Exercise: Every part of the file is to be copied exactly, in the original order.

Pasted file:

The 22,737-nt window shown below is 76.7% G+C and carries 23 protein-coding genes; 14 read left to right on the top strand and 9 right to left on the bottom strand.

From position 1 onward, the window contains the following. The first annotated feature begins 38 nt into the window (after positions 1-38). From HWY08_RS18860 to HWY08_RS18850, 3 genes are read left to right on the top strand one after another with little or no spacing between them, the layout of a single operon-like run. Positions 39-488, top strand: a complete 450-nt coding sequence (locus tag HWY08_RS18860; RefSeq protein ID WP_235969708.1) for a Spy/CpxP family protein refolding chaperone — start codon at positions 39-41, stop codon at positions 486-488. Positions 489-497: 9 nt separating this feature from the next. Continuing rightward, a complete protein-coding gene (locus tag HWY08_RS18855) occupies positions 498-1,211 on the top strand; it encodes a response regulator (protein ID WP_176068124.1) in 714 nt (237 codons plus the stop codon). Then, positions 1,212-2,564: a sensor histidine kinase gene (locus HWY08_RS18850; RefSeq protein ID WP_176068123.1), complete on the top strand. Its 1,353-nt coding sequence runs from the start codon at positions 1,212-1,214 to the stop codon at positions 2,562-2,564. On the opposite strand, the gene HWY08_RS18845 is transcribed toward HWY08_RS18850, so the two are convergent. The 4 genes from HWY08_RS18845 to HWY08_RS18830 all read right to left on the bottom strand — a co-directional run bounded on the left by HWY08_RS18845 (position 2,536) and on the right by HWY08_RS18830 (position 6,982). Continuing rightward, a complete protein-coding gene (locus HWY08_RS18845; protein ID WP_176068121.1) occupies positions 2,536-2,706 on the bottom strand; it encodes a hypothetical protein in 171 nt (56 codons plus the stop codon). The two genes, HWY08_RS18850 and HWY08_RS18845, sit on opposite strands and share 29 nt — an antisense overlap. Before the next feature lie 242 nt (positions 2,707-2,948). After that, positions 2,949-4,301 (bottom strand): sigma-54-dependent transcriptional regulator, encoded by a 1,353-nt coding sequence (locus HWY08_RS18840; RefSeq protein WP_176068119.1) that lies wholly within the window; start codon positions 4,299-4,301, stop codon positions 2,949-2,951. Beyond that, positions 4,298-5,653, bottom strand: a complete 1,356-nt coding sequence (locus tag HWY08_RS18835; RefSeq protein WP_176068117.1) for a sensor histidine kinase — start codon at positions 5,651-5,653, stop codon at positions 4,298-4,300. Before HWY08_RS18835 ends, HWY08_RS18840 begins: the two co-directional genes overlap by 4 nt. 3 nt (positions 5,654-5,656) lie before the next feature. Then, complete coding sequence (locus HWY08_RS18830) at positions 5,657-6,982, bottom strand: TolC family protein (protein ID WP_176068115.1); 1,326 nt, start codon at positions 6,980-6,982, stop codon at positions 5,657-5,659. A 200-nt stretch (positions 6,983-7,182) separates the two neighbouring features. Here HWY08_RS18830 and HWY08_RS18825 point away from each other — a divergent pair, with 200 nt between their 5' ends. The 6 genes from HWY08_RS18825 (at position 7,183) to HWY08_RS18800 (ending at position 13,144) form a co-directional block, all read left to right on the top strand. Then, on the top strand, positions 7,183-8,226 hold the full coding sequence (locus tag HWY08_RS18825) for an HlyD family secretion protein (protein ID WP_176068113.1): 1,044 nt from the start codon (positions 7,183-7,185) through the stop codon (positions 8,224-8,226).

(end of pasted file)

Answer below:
The 22,737-nt window shown below is 76.7% G+C and carries 23 protein-coding genes; 14 read left to right on the top strand and 9 right to left on the bottom strand.

From position 1 onward, the window contains the following. The first annotated feature begins 38 nt into the window (after positions 1-38). From HWY08_RS18860 to HWY08_RS18850, 3 genes are read left to right on the top strand one after another with little or no spacing between them, the layout of a single operon-like run. Positions 39-488, top strand: a complete 450-nt coding sequence (locus tag HWY08_RS18860; RefSeq protein ID WP_235969708.1) for a Spy/CpxP family protein refolding chaperone — start codon at positions 39-41, stop codon at positions 486-488. Positions 489-497: 9 nt separating this feature from the next. Continuing rightward, a complete protein-coding gene (locus tag HWY08_RS18855) occupies positions 498-1,211 on the top strand; it encodes a response regulator (protein ID WP_176068124.1) in 714 nt (237 codons plus the stop codon). Then, positions 1,212-2,564: a sensor histidine kinase gene (locus HWY08_RS18850; RefSeq protein ID WP_176068123.1), complete on the top strand. Its 1,353-nt coding sequence runs from the start codon at positions 1,212-1,214 to the stop codon at positions 2,562-2,564. On the opposite strand, the gene HWY08_RS18845 is transcribed toward HWY08_RS18850, so the two are convergent. The 4 genes from HWY08_RS18845 to HWY08_RS18830 all read right to left on the bottom strand — a co-directional run bounded on the left by HWY08_RS18845 (position 2,536) and on the right by HWY08_RS18830 (position 6,982). Continuing rightward, a complete protein-coding gene (locus HWY08_RS18845; protein ID WP_176068121.1) occupies positions 2,536-2,706 on the bottom strand; it encodes a hypothetical protein in 171 nt (56 codons plus the stop codon). The two genes, HWY08_RS18850 and HWY08_RS18845, sit on opposite strands and share 29 nt — an antisense overlap. Before the next feature lie 242 nt (positions 2,707-2,948). After that, positions 2,949-4,301 (bottom strand): sigma-54-dependent transcriptional regulator, encoded by a 1,353-nt coding sequence (locus HWY08_RS18840; RefSeq protein WP_176068119.1) that lies wholly within the window; start codon positions 4,299-4,301, stop codon positions 2,949-2,951. Beyond that, positions 4,298-5,653, bottom strand: a complete 1,356-nt coding sequence (locus tag HWY08_RS18835; RefSeq protein WP_176068117.1) for a sensor histidine kinase — start codon at positions 5,651-5,653, stop codon at positions 4,298-4,300. Before HWY08_RS18835 ends, HWY08_RS18840 begins: the two co-directional genes overlap by 4 nt. 3 nt (positions 5,654-5,656) lie before the next feature. Then, complete coding sequence (locus HWY08_RS18830) at positions 5,657-6,982, bottom strand: TolC family protein (protein ID WP_176068115.1); 1,326 nt, start codon at positions 6,980-6,982, stop codon at positions 5,657-5,659. A 200-nt stretch (positions 6,983-7,182) separates the two neighbouring features. Here HWY08_RS18830 and HWY08_RS18825 point away from each other — a divergent pair, with 200 nt between their 5' ends. The 6 genes from HWY08_RS18825 (at position 7,183) to HWY08_RS18800 (ending at position 13,144) form a co-directional block, all read left to right on the top strand. Then, on the top strand, positions 7,183-8,226 hold the full coding sequence (locus tag HWY08_RS18825) for an HlyD family secretion protein (protein ID WP_176068113.1): 1,044 nt from the start codon (positions 7,183-7,185) through the stop codon (positions 8,224-8,226).